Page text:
Just a reminder that tomorrow from 9am to 10pm at the Holly Hill Mall in Burlington, NC, is the first Burlington Mini Maker Faire. Check it out if you are in the area and you like making things. The mall parking lot will be hosting a D.A.R.E. carnival that day too, so after you look at the robots and wood lathes, you can ride a cocaine-free ferris wheel.
“A career in theatre props” is a well written article about Antony Barnett, Head of Props at the Royal Opera House. It discusses what he does as the lead prop maker at a very busy shop. It is also interesting in telling how British prop makers learn their craft and get started in the business.
Sad news out of Brazil; Tiago Klimeck, an actor playing Judas in an Easter Passion play, died from an accidental hanging during a performance. The article, while light on details, does mention that authorities think “the knot may have been wrongly tied.” The only safe way to do a live hanging is with the rope attached in the back to a harness under the actor’s costume. The loop of rope in the front should be incapable of holding any weight, and should be able to break away when the slightest bit of weight is applied. In other words, there should not be a knot that can accidentally be “wrongly tied”; there should not be any knot. Though this story may remind you of the accidental hanging of an actress in a Halloween haunted house last year (the girl lived), in that case, the noose was never intended for live hangings. It was simply a prop “used for visual affect” (I am not sure why articles on accidental hangings all need grammatical errors).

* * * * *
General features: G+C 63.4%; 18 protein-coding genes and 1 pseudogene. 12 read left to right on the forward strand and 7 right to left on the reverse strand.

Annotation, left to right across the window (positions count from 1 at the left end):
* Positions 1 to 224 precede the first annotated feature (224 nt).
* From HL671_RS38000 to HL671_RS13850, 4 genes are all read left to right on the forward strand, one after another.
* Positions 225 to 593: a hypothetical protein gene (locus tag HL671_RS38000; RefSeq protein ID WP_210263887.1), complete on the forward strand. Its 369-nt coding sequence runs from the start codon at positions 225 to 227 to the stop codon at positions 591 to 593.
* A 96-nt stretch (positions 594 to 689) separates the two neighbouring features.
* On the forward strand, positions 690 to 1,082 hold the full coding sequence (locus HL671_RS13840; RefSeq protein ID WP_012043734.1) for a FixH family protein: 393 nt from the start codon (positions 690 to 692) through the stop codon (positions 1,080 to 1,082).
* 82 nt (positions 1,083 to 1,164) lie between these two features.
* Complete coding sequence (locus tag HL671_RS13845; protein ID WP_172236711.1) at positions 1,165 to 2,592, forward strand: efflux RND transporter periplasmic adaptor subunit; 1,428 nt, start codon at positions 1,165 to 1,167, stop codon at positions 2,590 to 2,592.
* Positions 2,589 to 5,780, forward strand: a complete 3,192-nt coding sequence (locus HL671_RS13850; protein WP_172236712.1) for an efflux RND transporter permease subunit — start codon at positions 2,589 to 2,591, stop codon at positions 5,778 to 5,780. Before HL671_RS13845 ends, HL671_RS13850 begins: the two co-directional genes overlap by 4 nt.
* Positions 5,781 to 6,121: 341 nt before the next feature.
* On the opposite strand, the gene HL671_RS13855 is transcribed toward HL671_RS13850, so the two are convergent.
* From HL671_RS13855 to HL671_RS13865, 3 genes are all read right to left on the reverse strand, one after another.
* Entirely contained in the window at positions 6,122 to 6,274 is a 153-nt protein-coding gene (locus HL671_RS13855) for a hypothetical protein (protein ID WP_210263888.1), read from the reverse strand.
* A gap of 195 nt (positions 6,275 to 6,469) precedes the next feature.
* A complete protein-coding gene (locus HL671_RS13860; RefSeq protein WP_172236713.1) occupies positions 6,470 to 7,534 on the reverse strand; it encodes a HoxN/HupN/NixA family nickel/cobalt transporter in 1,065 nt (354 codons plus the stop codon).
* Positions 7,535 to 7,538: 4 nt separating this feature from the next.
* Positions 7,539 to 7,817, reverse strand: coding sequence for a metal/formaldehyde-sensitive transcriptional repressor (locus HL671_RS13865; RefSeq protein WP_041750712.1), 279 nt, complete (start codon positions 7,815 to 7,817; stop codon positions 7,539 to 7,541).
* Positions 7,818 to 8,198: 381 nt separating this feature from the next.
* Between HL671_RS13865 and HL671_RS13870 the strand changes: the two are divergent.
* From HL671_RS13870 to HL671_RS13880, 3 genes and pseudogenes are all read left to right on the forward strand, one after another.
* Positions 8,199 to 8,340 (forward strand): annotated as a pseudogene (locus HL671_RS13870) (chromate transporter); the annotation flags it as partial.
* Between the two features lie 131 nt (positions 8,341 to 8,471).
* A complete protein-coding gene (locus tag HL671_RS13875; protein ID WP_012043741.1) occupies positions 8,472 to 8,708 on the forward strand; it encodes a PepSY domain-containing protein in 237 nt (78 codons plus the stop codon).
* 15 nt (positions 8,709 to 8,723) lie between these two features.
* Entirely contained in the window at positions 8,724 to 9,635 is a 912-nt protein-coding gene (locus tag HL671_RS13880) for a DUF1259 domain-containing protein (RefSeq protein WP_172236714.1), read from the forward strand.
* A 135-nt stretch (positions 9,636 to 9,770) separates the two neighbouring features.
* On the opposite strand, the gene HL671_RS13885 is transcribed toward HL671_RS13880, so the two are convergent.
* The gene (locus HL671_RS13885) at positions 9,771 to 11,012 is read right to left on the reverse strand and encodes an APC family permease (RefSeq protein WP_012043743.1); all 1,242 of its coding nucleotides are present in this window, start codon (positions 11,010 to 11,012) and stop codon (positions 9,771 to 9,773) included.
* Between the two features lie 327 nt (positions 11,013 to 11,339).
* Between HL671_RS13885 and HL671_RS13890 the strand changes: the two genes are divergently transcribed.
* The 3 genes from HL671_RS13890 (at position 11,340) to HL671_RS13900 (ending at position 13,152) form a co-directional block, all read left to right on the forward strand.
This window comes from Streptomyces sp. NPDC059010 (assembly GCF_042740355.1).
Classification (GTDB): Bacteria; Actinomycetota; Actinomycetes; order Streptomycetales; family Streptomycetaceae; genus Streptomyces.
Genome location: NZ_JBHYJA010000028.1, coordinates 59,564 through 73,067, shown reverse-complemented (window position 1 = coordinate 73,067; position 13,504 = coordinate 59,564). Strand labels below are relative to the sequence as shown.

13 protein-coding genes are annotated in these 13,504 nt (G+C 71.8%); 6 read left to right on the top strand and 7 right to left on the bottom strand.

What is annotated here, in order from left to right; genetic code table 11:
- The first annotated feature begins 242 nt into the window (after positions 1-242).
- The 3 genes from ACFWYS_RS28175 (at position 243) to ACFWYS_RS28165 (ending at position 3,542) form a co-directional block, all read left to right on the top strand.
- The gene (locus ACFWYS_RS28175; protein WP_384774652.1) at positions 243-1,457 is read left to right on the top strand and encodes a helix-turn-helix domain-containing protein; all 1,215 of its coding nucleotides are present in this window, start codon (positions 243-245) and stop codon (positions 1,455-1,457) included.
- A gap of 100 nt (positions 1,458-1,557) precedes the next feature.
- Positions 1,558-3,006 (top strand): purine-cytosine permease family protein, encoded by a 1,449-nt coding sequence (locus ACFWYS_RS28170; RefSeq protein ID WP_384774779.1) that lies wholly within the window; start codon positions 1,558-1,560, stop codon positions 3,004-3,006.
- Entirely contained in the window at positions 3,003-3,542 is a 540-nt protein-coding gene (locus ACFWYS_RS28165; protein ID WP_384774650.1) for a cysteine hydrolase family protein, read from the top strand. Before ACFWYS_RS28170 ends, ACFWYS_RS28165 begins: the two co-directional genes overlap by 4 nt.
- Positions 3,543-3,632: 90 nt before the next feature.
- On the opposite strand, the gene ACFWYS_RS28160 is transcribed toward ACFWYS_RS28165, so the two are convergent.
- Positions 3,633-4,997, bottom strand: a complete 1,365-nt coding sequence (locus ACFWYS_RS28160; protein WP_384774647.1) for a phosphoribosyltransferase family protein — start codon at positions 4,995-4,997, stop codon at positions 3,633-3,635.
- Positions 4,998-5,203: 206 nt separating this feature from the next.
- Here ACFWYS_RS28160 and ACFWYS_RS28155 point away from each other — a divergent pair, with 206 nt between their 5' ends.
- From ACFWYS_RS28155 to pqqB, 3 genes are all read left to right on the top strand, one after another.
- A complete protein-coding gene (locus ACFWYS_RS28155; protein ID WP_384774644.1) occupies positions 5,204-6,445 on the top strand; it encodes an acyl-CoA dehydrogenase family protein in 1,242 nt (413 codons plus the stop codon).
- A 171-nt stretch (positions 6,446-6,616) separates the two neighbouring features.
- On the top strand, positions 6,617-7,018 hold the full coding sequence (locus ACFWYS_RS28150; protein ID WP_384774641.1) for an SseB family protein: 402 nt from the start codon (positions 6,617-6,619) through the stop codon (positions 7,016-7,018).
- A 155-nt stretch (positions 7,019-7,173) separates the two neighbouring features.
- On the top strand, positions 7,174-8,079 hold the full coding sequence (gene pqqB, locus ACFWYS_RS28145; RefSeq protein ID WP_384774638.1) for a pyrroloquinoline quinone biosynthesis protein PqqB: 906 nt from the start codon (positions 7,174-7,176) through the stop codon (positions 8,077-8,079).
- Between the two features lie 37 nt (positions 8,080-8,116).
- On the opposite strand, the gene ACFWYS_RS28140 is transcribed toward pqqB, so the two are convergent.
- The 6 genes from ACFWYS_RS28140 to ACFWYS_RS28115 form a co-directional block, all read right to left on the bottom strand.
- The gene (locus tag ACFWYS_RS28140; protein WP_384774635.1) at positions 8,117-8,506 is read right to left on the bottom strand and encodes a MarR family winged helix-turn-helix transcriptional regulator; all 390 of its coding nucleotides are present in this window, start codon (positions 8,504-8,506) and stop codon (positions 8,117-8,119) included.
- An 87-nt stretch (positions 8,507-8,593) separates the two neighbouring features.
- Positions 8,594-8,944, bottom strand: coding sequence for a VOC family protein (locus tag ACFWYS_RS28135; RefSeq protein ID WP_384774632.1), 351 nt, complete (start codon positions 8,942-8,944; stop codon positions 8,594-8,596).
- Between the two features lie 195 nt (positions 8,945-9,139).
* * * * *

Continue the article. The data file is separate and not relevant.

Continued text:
I just came across this, though it is from 1996. Patrick Tatopoulos is the maker of monsters from Stargate (the film), Independence Day, the John Cusack Godzilla film, and many others. Visual Effects Headquarters has an interview with him and a look at how he got started and what he has accomplished.
I missed this on the first go-around, but in honor of the 100th anniversary of the Titanic disaster, Popular Woodworking Magazine has posted free plans and instructions to build the deck chairs used on that infamous ship. It’s a complicated and involved chair, but it looks like a fun project if you want to own a piece of history (or if you are doing the musical Titanic).
Christopher Schwartz has posted the first chapter from Bernard Jones’ “The Practical Woodworker” on building crates and packing boxes. Crates and boxes seem like an easy item to construct, but the endless varieties and methods to construct them make them a good first project for a budding carpenter. Besides that, we build a lot of boxes in props, and even complicated forms have elements of box construction somewhere in them. This chapter does a great job of showing some of the more popular standards for box and crate construction.